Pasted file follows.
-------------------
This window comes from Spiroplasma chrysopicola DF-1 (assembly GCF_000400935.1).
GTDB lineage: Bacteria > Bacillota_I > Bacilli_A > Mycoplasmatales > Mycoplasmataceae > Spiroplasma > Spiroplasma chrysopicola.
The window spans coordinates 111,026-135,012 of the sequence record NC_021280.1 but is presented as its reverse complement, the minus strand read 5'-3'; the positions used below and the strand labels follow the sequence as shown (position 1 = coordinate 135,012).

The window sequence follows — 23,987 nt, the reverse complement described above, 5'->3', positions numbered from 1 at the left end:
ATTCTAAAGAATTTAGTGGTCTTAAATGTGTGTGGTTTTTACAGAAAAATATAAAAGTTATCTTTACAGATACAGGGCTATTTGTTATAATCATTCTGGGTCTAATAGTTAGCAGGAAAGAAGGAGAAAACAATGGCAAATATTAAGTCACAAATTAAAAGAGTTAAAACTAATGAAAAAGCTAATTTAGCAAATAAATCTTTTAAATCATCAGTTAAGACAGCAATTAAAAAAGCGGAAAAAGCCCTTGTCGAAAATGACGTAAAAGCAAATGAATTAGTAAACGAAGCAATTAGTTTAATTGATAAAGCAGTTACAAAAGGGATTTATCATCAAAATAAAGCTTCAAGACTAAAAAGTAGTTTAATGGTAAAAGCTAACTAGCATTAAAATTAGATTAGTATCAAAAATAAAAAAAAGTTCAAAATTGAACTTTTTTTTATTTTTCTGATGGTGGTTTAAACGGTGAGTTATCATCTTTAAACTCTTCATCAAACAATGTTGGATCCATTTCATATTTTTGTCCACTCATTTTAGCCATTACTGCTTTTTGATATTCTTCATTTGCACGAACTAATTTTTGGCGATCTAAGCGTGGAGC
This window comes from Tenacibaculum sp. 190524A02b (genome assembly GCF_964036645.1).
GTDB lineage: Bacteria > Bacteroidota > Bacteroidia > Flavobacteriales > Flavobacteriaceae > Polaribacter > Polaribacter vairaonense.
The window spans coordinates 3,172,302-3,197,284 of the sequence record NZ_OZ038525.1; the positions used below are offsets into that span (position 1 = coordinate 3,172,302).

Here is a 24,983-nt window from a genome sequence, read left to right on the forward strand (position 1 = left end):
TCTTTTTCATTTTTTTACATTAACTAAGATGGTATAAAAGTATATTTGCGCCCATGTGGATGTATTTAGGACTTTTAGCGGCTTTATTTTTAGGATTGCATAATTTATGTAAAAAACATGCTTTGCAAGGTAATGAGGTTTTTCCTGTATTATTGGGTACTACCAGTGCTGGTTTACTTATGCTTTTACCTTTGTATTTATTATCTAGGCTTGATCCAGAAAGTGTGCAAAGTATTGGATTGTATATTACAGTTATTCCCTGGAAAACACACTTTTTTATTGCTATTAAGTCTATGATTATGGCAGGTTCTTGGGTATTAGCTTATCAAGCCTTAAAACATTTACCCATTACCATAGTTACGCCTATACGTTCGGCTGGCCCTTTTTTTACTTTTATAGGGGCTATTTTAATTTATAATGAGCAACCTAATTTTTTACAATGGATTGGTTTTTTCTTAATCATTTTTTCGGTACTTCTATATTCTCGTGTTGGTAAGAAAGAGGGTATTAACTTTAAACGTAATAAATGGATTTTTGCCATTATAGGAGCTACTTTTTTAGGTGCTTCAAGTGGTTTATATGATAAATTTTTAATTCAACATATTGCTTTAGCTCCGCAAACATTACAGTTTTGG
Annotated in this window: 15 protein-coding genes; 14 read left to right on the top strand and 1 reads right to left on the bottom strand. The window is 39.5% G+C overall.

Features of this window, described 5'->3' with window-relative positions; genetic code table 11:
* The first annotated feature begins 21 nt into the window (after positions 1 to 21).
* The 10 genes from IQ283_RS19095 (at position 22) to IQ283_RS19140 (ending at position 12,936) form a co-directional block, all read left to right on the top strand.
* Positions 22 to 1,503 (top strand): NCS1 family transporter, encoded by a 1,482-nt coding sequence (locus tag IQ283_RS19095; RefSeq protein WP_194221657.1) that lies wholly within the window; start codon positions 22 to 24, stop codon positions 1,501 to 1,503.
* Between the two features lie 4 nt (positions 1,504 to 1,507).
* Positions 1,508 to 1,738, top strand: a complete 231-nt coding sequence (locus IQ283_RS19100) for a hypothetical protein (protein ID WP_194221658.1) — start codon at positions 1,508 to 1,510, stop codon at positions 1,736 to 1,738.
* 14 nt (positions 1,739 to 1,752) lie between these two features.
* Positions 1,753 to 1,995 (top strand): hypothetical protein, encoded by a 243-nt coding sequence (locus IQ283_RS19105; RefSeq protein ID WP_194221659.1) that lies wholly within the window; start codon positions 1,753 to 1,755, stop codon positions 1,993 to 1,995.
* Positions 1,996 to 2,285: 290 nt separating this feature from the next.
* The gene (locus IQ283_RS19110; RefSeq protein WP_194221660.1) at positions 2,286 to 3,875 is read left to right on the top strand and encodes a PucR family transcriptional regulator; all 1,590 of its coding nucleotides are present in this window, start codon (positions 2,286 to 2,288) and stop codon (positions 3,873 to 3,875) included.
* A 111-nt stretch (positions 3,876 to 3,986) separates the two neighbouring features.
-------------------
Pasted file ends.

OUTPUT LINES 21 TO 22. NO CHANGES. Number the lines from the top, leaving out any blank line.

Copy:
* The gene (locus IQ283_RS19110; RefSeq protein WP_194221660.1) at positions 2,286 to 3,875 is read left to right on the top strand and encodes a PucR family transcriptional regulator; all 1,590 of its coding nucleotides are present in this window, start codon (positions 2,286 to 2,288) and stop codon (positions 3,873 to 3,875) included.
* A 111-nt stretch (positions 3,876 to 3,986) separates the two neighbouring features.